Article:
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280 BCL-2, a Therapeutic Target for High Risk Hypodiploid B-Cell Acute Lymphoblastic Leukemia

Acute Lymphoblastic Leukemia: Therapy, excluding Transplantation
Program: Oral and Poster Abstracts
Type: Oral
Session: 614. Acute Lymphoblastic Leukemia: Therapy, excluding Transplantation: Pre-clinical Studies
Sunday, December 4, 2016: 8:15 AM
Marriott Grand 11-13 (Marriott Marquis San Diego Marina)

Ernesto Diaz-Flores, PhD1, Evan Q. Comeaux, PhD2, Kailyn Kim1*, Kyle Beckman, BS1*, Kara L. Davis, DO3, Kevin Wu1*, Jon Akutagawa1*, Linda Holmfeldt, PhD4, Benjamin S. Braun, MD, PhD1, Charles Mullighan, MBBS, MSc, MD5 and Mignon L. Loh, MD6

1Dept. of Pediatrics and the Comprehensive Cancer Center, University of California, San Francisco, San Francisco, CA
2Department of Pathology, St. Jude Children's Research Hospital, Memphis, TN
3Pediatric Hematology/Oncology, Stanford University, Palo Alto, CA
4Uppsala University, Uppsala, Sweden
5St. Jude Children's Research Hospital, Memphis, TN
6Dept. of Pediatrics and the Hellen Diller Family Comprehensive Cancer Center, Benioff Children's Hospital, University of California at San Francisco, San Francisco, CA

BCL-2 Inhibition is a Therapeutic Target for Hypodiploid B Cell Acute Lymphoblastic Leukemia

Acute lymphoblastic leukemia (ALL) is the most common cancer of childhood. Specific genetic subsets, including hypodiploid ALL, are associated with particularly high rates of relapse. Despite the poor outcomes of hypodiploid B-ALL with traditional therapeutic approaches, there have been no known effective alternative therapies or novel candidates tested to improve outcome. We hypothesized that new therapeutic targets could by identified by integrated biochemical and genomic profiling, combined with functional drug assays in order to determine which pathways play an essential role in transformation. For biochemical profiling, we analyzed multiple pathways commonly deregulated in leukemias using phosphoflow cytometry (including receptor tyrosine kinases, JAK/STAT, MAPK, PI3K, PTEN, Bcl-2 survival and pro-apoptotic family members and p53). We subjected hypodiploid cell lines (NALM-16, MHH-CALL2) and patient derived xenograft samples in vitro to inhibitors against each of these pathways (PP2: Src family; Ruxolitinib: JAK/STAT; PD235901/CI1040: MAPK; GDC-0941, PI-90, PI-103, p110 (a, b, g, d): PI3K isoform specific; PP-242: mTOR; ABT-263/ABT-737: Bcl-2/Bcl-xl, and ABT-199: Bcl-2 specific). We found that the Bcl-2 inhibitors (ABT-263, ABT-737 and ABT-199) and to a lesser extent PI3K pathway inhibitors GDC-0941 and PP-242, but not the MAPK or RTK inhibitors, efficiently reduced proliferation of hypodiploid cells. However, only ABT-263/ABT-199 induced high levels of apoptosis at nanomolar concentrations. Based on the consistent efficacy observed with ABT-199 against hypodiploid patient-derived cells and cell lines in culture, we selected eight cryopreserved, previously xenografted (F3 generation) hypodiploid patient samples (4 low hypodiploid, chromosomal number between 32 and 39; and 4 Near Haploid, chromosomal number between 24 and 31) and three non-hypodiploid patient samples (Ph-positive, Ph-Like and Erg+) for a preclinical trial in immunodeficient mice. Each patient sample was engrafted into six mice, which were randomized to receive vehicle or ABT-199 daily over 60 days (Figure 1). Treatment started when the peripheral blood (PB) human CD45 count reached 15%. A rapid decrease in PB blasts was noted at 7 days (Figure 1).  Eighty-five percent of the hypodiploid xenografts survived 60 days with either undetectable or low levels of leukemia in the PB. In contrast Ph+ and Ph-Like xenografts died within 10-20 days regardless of treatment. Importantly, hypodiploid leukemic blasts gradually emerged after discontinuing ABT-199 after 60 days. Additionally, despite low or undetectable levels of leukemic blasts in PB and reduced levels in bone marrow and spleen, all mice had high percentages of leukemic cells in the liver (Figure 2).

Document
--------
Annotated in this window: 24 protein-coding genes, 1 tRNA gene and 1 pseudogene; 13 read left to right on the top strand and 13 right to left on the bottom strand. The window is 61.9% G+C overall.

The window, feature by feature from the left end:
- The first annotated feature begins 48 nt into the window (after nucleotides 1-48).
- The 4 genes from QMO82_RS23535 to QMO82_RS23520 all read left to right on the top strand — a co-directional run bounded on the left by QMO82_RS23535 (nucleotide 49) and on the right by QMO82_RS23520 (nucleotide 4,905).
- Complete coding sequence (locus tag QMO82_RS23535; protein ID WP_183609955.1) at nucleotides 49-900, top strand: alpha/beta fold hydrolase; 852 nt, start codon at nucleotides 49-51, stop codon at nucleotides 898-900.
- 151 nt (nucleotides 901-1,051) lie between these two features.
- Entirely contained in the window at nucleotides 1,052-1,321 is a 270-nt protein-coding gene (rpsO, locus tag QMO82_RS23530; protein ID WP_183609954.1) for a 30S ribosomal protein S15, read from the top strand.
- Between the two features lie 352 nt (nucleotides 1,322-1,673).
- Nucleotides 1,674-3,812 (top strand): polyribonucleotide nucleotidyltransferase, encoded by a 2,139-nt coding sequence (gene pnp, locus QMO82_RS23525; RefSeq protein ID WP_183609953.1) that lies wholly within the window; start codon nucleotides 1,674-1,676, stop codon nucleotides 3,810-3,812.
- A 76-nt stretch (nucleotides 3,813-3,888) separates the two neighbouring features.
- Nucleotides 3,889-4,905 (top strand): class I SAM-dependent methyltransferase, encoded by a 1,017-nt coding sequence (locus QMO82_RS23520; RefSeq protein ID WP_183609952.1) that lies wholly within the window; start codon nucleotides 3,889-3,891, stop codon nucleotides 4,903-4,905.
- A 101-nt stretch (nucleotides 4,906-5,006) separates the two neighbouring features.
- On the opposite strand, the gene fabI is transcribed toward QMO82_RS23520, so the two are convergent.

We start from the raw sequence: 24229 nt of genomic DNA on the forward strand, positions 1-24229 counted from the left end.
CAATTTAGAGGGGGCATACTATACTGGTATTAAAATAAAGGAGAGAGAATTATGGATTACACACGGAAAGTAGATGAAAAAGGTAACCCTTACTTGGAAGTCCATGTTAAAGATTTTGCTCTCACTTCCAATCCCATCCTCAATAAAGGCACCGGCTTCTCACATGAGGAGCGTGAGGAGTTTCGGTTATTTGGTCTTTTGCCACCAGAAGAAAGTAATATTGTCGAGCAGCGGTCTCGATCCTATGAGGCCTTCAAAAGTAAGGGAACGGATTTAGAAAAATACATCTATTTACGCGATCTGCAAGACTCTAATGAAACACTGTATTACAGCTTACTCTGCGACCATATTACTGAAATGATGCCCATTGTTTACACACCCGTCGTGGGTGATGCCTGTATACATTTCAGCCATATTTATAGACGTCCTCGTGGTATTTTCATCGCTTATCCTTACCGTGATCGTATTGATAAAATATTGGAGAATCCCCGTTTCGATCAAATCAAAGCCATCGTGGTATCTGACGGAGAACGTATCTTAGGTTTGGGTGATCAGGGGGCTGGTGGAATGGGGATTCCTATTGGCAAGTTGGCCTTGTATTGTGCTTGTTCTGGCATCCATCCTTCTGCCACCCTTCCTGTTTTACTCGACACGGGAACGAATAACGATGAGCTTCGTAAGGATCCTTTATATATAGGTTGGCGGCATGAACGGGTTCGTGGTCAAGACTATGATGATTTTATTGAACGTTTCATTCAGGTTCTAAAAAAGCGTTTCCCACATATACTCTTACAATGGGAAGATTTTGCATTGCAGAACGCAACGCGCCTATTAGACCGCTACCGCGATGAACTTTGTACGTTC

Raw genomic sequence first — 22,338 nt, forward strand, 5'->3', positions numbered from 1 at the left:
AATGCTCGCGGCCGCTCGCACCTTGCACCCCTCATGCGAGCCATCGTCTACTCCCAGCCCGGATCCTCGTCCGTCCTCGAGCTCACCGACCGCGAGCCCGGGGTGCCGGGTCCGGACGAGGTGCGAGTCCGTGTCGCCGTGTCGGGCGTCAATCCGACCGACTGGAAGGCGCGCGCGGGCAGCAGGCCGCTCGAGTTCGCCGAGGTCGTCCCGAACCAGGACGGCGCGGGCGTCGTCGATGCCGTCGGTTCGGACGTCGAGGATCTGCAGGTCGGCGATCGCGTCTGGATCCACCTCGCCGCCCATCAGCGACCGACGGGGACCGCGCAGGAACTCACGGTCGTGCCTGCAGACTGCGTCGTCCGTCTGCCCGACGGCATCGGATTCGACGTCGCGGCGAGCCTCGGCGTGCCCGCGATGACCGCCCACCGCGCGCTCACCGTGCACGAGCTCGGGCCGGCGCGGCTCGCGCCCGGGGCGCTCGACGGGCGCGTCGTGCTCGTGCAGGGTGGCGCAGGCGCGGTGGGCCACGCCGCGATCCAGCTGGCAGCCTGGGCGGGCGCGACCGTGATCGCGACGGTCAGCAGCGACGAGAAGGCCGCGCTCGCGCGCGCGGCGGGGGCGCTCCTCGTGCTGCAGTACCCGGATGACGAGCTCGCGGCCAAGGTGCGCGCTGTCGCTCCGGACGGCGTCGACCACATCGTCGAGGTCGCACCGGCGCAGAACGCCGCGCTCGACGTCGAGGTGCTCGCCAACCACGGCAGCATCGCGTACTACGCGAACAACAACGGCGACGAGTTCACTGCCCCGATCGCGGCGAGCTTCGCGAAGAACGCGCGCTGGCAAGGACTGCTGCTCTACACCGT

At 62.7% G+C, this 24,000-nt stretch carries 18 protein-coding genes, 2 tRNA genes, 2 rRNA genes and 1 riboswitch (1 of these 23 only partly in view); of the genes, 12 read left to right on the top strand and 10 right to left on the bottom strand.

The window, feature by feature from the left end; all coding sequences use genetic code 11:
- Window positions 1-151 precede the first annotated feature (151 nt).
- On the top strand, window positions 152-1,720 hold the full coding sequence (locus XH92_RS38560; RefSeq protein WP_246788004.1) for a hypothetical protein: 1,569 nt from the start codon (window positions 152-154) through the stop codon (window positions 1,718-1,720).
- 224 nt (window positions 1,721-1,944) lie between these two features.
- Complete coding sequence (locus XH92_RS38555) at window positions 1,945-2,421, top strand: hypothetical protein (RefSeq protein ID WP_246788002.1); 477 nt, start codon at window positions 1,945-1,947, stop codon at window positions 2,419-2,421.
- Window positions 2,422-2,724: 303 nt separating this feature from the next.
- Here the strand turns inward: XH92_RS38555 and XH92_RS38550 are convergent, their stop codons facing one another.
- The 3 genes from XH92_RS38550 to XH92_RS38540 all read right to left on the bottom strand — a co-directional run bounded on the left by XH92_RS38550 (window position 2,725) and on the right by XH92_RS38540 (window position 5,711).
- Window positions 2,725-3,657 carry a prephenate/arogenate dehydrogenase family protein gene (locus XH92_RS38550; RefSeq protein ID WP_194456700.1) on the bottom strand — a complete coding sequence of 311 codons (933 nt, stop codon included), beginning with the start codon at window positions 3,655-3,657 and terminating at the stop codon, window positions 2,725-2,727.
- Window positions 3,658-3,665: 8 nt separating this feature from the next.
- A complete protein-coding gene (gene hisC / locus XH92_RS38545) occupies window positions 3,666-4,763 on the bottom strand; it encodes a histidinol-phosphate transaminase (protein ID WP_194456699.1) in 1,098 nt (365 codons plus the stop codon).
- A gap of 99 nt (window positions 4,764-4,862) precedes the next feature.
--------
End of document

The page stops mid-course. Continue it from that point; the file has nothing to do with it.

In conclusion we have identified the survival protein Bcl-2 as a promising molecular target in hypodiploid B-ALL. ABT-199 for dramatically reduced leukemia cells in vitro and in vivo in patient-derived xenograft models of hypodiploid B-ALL. However, the liver represented a protective niche for these leukemias. In addition, our biochemical characterization of the organ infiltrating blasts collected from mice on trial indicate that the sensitivity of hypodiploid ALL to ABT-199 relies not only on high levels of Bcl-2 and deficiency for other survival proteins such as Bcl-xl but also on high levels of proapoptotic proteins, providing two different signatures that correlate with response to ABT-199. Using genome editing (CRISPR/Cas9) we interrogated the necessity for individual proapoptotic genes, including PUMA, NOXA, and BAD, for ABT-199-induced cell death. This study provides encouraging preclinical data that Bcl-2 may be a promising target for the treatment of hypodiploid B-ALL. Our studies identify signature biomarkers that correlate with drug response and identify essential proteins mediating ABT-199-induced cell death. Importantly, this report also identifies the limitations of using ABT-199 as single drug, and provides the rationale for using combinatorial Description: Macintosh HD:Users:ernestodiaz-flores:Desktop:Figure 1.jpgtherapies in order to improve the efficacy of the drug.

Description: Macintosh HD:Users:ernestodiaz-flores:Desktop:Figure 2.jpg


Disclosures: Loh: Bristol Myers Squibb: Membership on an entity's Board of Directors or advisory committees; Abbvie: Research Funding.

*signifies non-member of ASH